Kei Nishikori and Fernando Verdasco are set for another meeting at Roland Garros as fourth-round action continues on Monday. A quarterfinal spot will also be at stake when Marin Cilic and Kevin Anderson collide for the first time since the 2014 U.S. Open.
Fernando Verdasco vs. (8) Kei Nishikori
Nishikori and Verdasco will be clashing for the sixth time in their careers and for the second straight year at the French Open when they meet again on Monday. Their 2016 showdown came in the third round, and it did not disappoint–going the distance before Nishikori survived 6-3, 6-4, 3-6, 2-6, 6-4. That leveled their head-to-head series at 2-2 and the Japanese world No. 9 now leads it 3-2 after prevailing 7-6(2), 6-7(5), 6-1 earlier this season in Miami.
No stranger to playing final sets, Nishikori also went five with Hyeon Chung on Sunday. Their contest was suspended due to rain on Saturday evening with Chung leading by two breaks in fourth, a set he closed out easily only to eventually succumb 7-5, 6-4, 6-7(4), 0-6, 6-4. Verdasco steamrolled into the last 16 in much different fashion, as he crushed Pablo Cuevas 6-2, 6-1, 6-3 and got off the court before rain arrived. The 37th-ranked Spaniard preceded that result with a four-set upset of Alexander Zverev and a five-set victory over Pierre-Hugues Herbert. With Verdasco in this kind of form, Nishikori must be 100 percent in order to advance. That has not been the case for him all year long and it was not the case for him again versus Chung.
Pick: Verdasco in 4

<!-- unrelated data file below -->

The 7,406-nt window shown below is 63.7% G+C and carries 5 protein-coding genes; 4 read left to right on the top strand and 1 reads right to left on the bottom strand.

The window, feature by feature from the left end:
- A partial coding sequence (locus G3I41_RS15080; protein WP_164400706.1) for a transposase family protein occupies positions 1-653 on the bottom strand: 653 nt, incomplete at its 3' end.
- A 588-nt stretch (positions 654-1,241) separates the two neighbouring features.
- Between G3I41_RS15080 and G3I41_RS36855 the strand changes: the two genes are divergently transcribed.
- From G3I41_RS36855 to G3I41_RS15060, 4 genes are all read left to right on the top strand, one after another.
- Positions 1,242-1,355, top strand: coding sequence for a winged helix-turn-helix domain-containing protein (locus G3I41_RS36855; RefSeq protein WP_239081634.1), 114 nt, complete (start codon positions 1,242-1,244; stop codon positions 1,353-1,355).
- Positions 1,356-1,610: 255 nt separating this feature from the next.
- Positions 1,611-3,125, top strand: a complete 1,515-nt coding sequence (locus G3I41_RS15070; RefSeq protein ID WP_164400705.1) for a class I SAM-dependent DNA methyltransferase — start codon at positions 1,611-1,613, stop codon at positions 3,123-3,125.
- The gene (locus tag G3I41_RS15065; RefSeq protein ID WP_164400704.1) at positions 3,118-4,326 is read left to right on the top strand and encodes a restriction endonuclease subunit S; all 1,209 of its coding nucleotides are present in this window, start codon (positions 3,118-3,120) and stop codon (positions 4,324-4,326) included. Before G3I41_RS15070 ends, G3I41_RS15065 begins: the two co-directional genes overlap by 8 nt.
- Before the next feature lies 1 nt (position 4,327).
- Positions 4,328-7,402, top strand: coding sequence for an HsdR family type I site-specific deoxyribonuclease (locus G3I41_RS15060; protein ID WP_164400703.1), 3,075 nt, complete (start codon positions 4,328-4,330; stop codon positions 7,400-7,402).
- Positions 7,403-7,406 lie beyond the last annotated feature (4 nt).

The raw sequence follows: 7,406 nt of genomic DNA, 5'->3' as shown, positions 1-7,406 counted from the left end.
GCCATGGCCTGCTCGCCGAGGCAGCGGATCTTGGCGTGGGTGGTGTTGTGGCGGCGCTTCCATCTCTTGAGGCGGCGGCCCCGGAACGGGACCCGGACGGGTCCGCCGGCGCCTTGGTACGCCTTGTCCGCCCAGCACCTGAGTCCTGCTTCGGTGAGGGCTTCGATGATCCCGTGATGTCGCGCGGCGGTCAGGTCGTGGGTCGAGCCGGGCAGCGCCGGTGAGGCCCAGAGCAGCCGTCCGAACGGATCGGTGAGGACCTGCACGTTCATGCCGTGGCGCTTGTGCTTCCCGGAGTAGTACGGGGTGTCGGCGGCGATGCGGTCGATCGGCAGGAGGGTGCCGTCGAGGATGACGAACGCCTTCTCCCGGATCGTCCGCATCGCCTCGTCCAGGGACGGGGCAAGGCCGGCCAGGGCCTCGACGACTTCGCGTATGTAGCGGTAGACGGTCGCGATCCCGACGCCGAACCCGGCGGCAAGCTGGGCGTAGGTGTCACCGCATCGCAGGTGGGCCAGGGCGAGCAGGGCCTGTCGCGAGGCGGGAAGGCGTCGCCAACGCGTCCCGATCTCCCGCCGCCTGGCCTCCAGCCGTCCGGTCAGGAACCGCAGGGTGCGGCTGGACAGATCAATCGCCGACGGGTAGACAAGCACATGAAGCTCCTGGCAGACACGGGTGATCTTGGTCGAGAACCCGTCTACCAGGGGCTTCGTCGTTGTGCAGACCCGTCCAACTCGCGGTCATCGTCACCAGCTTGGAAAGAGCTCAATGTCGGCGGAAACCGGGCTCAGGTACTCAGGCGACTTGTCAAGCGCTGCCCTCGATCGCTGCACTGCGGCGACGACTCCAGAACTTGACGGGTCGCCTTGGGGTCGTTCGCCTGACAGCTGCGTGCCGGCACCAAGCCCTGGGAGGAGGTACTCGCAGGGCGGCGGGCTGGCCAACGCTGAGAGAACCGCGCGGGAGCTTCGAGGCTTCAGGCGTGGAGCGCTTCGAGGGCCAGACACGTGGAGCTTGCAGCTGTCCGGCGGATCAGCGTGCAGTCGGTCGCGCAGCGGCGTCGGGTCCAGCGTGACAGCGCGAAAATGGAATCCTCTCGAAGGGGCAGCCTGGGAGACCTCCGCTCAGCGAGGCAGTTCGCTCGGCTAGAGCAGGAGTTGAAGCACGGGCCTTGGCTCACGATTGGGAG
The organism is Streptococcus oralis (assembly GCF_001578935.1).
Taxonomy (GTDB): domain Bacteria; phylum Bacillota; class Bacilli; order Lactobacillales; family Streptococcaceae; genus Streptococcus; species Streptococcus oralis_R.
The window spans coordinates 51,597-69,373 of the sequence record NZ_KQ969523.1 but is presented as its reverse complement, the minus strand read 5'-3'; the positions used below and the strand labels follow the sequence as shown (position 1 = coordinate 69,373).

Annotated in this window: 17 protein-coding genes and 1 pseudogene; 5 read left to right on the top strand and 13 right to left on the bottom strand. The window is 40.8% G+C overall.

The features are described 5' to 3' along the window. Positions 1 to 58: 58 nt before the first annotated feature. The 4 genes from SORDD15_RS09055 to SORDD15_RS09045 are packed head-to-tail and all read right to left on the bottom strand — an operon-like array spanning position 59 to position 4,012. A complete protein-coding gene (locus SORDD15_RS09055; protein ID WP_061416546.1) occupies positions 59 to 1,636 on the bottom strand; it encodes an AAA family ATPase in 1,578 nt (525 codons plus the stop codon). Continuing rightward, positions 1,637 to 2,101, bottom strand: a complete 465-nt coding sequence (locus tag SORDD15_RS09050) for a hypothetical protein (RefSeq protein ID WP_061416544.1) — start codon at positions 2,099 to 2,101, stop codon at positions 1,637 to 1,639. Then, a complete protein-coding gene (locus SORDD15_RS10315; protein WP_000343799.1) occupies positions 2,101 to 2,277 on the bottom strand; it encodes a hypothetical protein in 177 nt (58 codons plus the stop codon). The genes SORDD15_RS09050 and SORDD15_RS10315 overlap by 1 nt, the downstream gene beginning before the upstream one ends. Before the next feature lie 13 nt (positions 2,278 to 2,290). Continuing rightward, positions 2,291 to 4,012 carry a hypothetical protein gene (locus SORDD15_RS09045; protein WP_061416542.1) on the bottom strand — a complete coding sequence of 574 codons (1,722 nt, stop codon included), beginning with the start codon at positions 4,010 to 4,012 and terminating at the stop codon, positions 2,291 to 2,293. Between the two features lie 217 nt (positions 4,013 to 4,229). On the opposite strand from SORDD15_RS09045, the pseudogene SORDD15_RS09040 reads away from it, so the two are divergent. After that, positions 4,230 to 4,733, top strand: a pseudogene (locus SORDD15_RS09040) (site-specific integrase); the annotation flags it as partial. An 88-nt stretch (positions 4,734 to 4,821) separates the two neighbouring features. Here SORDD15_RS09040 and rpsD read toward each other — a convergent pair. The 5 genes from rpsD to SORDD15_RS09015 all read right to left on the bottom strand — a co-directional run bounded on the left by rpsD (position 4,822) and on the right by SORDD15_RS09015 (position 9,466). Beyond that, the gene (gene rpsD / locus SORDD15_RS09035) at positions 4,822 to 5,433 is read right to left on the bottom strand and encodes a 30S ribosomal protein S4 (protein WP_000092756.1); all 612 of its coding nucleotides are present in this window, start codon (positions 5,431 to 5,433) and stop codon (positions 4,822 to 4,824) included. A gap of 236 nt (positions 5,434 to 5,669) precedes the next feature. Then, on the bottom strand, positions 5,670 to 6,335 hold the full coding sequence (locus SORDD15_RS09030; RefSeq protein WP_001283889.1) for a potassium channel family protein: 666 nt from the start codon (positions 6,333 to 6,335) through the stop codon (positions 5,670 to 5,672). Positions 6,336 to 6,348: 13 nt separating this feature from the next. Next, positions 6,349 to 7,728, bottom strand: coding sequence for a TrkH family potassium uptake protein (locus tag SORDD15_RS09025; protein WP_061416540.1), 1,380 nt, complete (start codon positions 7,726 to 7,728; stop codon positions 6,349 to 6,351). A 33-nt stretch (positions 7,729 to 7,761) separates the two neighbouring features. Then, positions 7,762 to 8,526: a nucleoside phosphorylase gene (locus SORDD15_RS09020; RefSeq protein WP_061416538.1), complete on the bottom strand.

Kevin Anderson vs. (7) Marin Cilic
Cilic and Anderson will be squaring off for the seventh time in their careers on Monday. They have not faced each other since the 2014 U.S. Open, when Cilic won a third-round contest 6-3, 3-6, 6-3, 6-4 on his eventual way to the title. With that the eighth-ranked Croat took a 5-1 lead in the head-to-head series, but it is tied up at one victory apiece on clay. The two veterans met twice during the 2013 clay-court swing, with Cilic cruising 6-2, 6-3 in Monte-Carlo before Anderson exacted revenge by prevailing 6-3, 7-6(7) in Rome.
Like several other 2016 World Tour Finals qualifiers, Cilic has found the sledding to be tougher in 2017. This fortnight’s No. 7 seed is just 16-10, but he is showing signs of heating up with a clay-court title in Istanbul and straight-set wins at Roland Garros over Ernests Gulbis, Konstantin Kravchuk, and Feliciano Lopez. No opponent has even managed to take more than three games in any set. Anderson has defeated Malek Jaziri (three sets), Nick Kyrgios (four), and Kyle Edmund (five). The 6’8” South African trailed Edmund two sets to one on Saturday but recovered for a 6-7(6), 7-6(4), 5-7, 6-1, 6-4 triumph after three hours and 58 minutes. Anderson is making a nice comeback from several injury-plagued seasons, but this is a rough matchup for him as the numbers suggest. These two players showcase similar styles and Cilic seems to execute almost all of those tactics just a little bit better.